It is strongly suggested that drift experiments be carried out at earlier stages than is usually the case before deployment really takes place. When it comes to AI systems, data-first architectures are preferable to the software industry norm of designing services. Enabling monitoring to detect training-serving skew and alert the team when it’s time to retrain is essential for retraining and upgrading models. Adding or changing features in an effort to enhance a model might have unforeseen implications, like increased latency or even bias. A critical component is hidden here: in order to reduce risk, any adjustment to the modules will have to go back to Level 7 at the very least. Human input may also be asked for and added to the system’s feedback loop (human-in-the-loop) to improve its overall performance.

All the aforementioned levels are graphically shown below:

Machine Learning Technology Readiness Levels (Image created by the author)

All of the above can be followed as a series, but they can also be implemented in a cycle process. For example, if a stage needs to be accessed again, it is easy to do so and continue that way. Many times, some issues may be found in the integration parts, and the step of R&D can also be used in order to search for methods, etc.

Conclusion

To ensure that the AI software is ready for the jump to systems-level development, the R&D community should use TRLs as a crucial tool for planning, prioritizing, and allocating resources. Similarly, TRLs are useful because they enable more thorough evaluations of the technology behind their system acquisition and development initiatives, which in turn facilitates smarter judgments. Nevertheless, TRLs shouldn’t be seen as a silver bullet for getting rid of technical concerns in acquisitions or developments. Simply put, TRLs offer context to decision-makers in teams about projects, helping them make wiser, more methodical choices.

Ethical issues should be given the top priority at every stage of the framework, and the framework itself should adapt over time to keep up with the rapidly developing field of AI ethics.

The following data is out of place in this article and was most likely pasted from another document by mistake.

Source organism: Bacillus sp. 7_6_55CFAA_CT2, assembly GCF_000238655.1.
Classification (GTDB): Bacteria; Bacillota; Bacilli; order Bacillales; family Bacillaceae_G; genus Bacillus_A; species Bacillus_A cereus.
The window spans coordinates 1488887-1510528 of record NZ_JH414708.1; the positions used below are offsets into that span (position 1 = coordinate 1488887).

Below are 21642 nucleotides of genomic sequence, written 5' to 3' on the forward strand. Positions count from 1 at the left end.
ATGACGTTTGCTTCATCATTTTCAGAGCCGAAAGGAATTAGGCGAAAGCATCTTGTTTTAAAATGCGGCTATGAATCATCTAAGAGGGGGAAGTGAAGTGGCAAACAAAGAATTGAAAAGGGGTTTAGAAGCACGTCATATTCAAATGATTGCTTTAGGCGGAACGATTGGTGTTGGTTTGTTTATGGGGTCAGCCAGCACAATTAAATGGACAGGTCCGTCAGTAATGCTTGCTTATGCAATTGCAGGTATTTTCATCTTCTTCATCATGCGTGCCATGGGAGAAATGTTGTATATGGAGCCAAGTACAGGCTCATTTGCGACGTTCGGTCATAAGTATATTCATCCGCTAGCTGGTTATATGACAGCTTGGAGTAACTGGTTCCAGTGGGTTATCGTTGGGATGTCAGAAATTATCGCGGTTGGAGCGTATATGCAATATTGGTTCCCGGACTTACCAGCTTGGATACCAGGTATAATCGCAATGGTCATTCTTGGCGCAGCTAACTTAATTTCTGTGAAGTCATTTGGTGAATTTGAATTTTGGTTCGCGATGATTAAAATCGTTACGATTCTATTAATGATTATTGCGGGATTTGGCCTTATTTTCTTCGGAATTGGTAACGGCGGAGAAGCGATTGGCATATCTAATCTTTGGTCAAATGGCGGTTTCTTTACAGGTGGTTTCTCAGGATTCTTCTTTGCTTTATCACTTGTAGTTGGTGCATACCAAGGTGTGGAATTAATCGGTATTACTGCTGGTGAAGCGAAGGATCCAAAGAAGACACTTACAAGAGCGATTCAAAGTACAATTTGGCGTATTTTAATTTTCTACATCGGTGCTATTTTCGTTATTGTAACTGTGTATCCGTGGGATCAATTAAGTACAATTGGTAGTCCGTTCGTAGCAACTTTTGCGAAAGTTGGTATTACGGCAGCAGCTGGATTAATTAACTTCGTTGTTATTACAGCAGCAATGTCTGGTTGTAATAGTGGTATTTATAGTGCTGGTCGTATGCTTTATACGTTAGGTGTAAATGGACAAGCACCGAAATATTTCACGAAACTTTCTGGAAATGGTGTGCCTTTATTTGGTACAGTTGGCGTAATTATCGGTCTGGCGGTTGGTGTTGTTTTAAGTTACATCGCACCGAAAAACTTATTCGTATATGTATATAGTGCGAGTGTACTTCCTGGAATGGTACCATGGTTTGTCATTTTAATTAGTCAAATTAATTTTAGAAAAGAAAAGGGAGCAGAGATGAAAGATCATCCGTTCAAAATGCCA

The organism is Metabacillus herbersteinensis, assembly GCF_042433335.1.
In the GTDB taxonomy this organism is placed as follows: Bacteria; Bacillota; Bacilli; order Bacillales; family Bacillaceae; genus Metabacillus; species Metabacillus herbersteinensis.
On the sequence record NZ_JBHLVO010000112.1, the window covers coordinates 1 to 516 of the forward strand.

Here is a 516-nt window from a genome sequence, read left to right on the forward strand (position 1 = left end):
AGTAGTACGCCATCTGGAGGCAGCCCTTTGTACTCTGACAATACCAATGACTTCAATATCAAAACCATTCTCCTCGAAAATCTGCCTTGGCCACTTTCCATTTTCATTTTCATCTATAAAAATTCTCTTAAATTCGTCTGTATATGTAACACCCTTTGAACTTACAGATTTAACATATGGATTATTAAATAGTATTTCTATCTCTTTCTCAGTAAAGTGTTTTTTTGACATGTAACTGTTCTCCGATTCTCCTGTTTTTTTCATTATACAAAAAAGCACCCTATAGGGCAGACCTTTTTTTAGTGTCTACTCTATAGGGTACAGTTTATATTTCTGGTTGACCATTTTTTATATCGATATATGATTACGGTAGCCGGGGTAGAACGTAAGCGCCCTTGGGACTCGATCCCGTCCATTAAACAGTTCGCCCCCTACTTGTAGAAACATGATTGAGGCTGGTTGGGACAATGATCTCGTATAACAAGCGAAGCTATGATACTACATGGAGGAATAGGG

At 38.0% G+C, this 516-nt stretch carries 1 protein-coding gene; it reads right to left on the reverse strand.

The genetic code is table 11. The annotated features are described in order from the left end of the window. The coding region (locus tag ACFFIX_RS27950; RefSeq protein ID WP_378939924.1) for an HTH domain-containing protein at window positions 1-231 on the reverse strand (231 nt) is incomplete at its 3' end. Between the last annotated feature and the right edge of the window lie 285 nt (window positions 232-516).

In my opinion, this is the way to go in most cases where steps play an important role in the entire process. Of course, some of the steps can be tailored to the specific use case. This is fully connected with sustainable software systems, where both the ethics and failures have to be seriously considered and steps should not be skipped.

References

[1] K. Dubovikov, Managing Data Science: Effective strategies to manage data science projects and build a sustainable team (2019). Birmingham, UK: Packt

[2] J. B. Sarmento & A. P. Seixas Costa, Enterprise Maturity Models: A Systematic Literature Review (2019). Enterprise Information Systems

[3] NASA (2003). The NASA Systems Engineering Handbook

[4] M. Héder, From NASA to EU: the evolution of the TRL scale in Public Sector Innovation (2017). The Innovation Journal: The Public Sector Innovation Journal

[5] A. Lavin, C. Gilligan-Lee, A. Visnjic, S. Ganju, D. Newman, S. Ganguly, D. Lange, A. Baydin, A. Sharma, A. Gibson, S. Zheng, E. Xing, C. Mattman, J. Parr, Y. Gal, Technology readiness levels for machine learning systems (2022). Nature Communications

Other resources:

The call for a Data Science Readiness Level

In the 1970s, NASA developed the Technical Readiness Level (TRL) scale to measure research and development of cutting…

towardsdatascience.com

AI Watch: Assessing Technology Readiness Levels for Artificial Intelligence

Artificial Intelligence (AI) offers the potential to transform our lives in radical ways. However, the main unanswered…

publications.jrc.ec.europa.eu